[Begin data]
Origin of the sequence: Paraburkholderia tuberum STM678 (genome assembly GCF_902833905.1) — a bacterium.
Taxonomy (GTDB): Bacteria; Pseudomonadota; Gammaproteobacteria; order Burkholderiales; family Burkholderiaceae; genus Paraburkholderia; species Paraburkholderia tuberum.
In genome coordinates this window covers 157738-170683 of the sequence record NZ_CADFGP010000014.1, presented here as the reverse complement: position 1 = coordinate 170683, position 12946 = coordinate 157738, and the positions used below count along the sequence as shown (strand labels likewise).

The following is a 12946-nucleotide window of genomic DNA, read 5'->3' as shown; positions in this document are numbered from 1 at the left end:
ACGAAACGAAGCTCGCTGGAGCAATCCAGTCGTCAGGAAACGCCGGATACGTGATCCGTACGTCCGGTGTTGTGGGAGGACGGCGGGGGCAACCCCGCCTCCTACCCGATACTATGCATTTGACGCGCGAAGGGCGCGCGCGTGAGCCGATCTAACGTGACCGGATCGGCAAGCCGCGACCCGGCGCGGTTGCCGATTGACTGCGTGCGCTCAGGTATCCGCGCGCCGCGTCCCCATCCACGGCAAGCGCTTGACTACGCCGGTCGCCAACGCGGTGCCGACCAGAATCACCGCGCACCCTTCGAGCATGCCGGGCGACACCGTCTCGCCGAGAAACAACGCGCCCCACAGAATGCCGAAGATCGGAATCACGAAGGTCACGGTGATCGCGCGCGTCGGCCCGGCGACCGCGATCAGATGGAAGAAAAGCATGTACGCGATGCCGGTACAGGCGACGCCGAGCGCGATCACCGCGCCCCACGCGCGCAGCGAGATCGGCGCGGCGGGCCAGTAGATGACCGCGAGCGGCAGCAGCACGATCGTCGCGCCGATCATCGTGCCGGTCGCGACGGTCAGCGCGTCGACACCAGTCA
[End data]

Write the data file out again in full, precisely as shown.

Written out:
Origin of the sequence: Paraburkholderia tuberum STM678 (genome assembly GCF_902833905.1) — a bacterium.
Taxonomy (GTDB): Bacteria; Pseudomonadota; Gammaproteobacteria; order Burkholderiales; family Burkholderiaceae; genus Paraburkholderia; species Paraburkholderia tuberum.
In genome coordinates this window covers 157738-170683 of the sequence record NZ_CADFGP010000014.1, presented here as the reverse complement: position 1 = coordinate 170683, position 12946 = coordinate 157738, and the positions used below count along the sequence as shown (strand labels likewise).

The following is a 12946-nucleotide window of genomic DNA, read 5'->3' as shown; positions in this document are numbered from 1 at the left end:
ACGAAACGAAGCTCGCTGGAGCAATCCAGTCGTCAGGAAACGCCGGATACGTGATCCGTACGTCCGGTGTTGTGGGAGGACGGCGGGGGCAACCCCGCCTCCTACCCGATACTATGCATTTGACGCGCGAAGGGCGCGCGCGTGAGCCGATCTAACGTGACCGGATCGGCAAGCCGCGACCCGGCGCGGTTGCCGATTGACTGCGTGCGCTCAGGTATCCGCGCGCCGCGTCCCCATCCACGGCAAGCGCTTGACTACGCCGGTCGCCAACGCGGTGCCGACCAGAATCACCGCGCACCCTTCGAGCATGCCGGGCGACACCGTCTCGCCGAGAAACAACGCGCCCCACAGAATGCCGAAGATCGGAATCACGAAGGTCACGGTGATCGCGCGCGTCGGCCCGGCGACCGCGATCAGATGGAAGAAAAGCATGTACGCGATGCCGGTACAGGCGACGCCGAGCGCGATCACCGCGCCCCACGCGCGCAGCGAGATCGGCGCGGCGGGCCAGTAGATGACCGCGAGCGGCAGCAGCACGATCGTCGCGCCGATCATCGTGCCGGTCGCGACGGTCAGCGCGTCGACACCAGTCA